Why do some men use violence against women and how can we prevent it? : quantitative findings from the United Nations Multi-country Study on Men and Violence in Asia and the Pacific Emma Fulu, Xian Warner, Stephanie Miedema, Rachel Jewkes, Tim Roselli and James Lang
By: Fulu, Emma.
Contributor(s): Warner, Xizn | Miedema, Stephanie | Jewkes, Rachel | Roselli, Tim | Lang, James.Material type: BookPublisher: Bangkok, Thailand : UNDP UNFPA UN Women UN Volunteers, 2013Description: electronic document (120 p.); PDF file: 4.64 MB.Subject(s): SEXUAL VIOLENCE | INTERNATIONAL COMPARISON | RECOMMENDED READING | ABUSIVE MEN | ATTITUDES | DOMESTIC VIOLENCE | GENDER | INTIMATE PARTNER VIOLENCE | MASCULINITY | PERPETRATORS | PREVALENCE | PHYSICAL ABUSE | PRIMARY PREVENTION | RAPE | RISK FACTORS | SEXUAL ABUSE | SOCIAL CONDITIONS | SURVEYS | VIOLENCE AGAINST WOMEN | YOUNG MEN | YOUNG PEOPLE | ASIA | BANGLADESH | CAMBODIA | CHINA | INDONESIA | PAPUA NEW GUINEA | SRI LANKAOnline resources: Click here to access online | Access the website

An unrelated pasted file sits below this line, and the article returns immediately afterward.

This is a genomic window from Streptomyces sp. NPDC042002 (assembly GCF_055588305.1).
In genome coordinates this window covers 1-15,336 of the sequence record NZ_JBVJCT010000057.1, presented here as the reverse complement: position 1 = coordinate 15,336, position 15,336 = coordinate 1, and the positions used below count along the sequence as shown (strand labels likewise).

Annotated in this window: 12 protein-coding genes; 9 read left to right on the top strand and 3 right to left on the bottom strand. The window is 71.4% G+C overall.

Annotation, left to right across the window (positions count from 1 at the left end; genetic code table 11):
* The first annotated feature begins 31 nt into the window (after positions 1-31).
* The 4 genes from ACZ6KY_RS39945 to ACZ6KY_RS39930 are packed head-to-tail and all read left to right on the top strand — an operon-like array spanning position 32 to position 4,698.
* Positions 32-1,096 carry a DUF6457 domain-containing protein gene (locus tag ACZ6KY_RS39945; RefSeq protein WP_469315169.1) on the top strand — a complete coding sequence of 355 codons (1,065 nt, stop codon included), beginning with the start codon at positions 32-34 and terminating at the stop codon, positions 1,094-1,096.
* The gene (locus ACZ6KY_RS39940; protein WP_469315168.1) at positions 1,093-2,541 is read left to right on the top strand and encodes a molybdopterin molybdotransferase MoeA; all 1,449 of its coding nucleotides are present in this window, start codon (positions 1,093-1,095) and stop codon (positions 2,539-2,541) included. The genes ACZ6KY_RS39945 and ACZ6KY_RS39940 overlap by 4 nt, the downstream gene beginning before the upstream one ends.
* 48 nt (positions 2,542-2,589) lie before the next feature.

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--Introduction -- Methodology -- Prevalence and patterns of intimate partner violence perpetration: men's and women's responses -- Non-partner and partner rape perpetration: prevalence, motivations and consequences -- Men's gender norms, attitudes, household practices and experiences with violence and adversity -- Factors associated with male perpetration of non-partner rape -- Understanding the factors associated with men's violence in a broader social context - Recommendations
This UN multi-country study of 10,000 men in Asia and the Pacific (Papua New Guinea only), found that overall nearly half of those men interviewed reported using physical and/or sexual violence against a female partner, ranging from 26 percent to 80 percent across the sites studied. Nearly a quarter of men interviewed reported perpetrating rape against a woman or girl, ranging from 10 percent to 62 percent across the sites.
Men were interviewed across nine sites in Bangladesh, Cambodia, China, Indonesia, Sri Lanka and Papua New Guinea. The study was conducted by Partners for Prevention, a regional joint programme of the UN Development Programme (UNDP), the UN Population Fund (UNFPA), UN Women and United Nations Volunteers (UNV) programme in Asia and the Pacific. It asked men about their use and experiences of violence, gendered attitudes and practices, childhood, sexuality, family life and health.
Annexes I, II and III and the statistical appendix are available online - use the website link.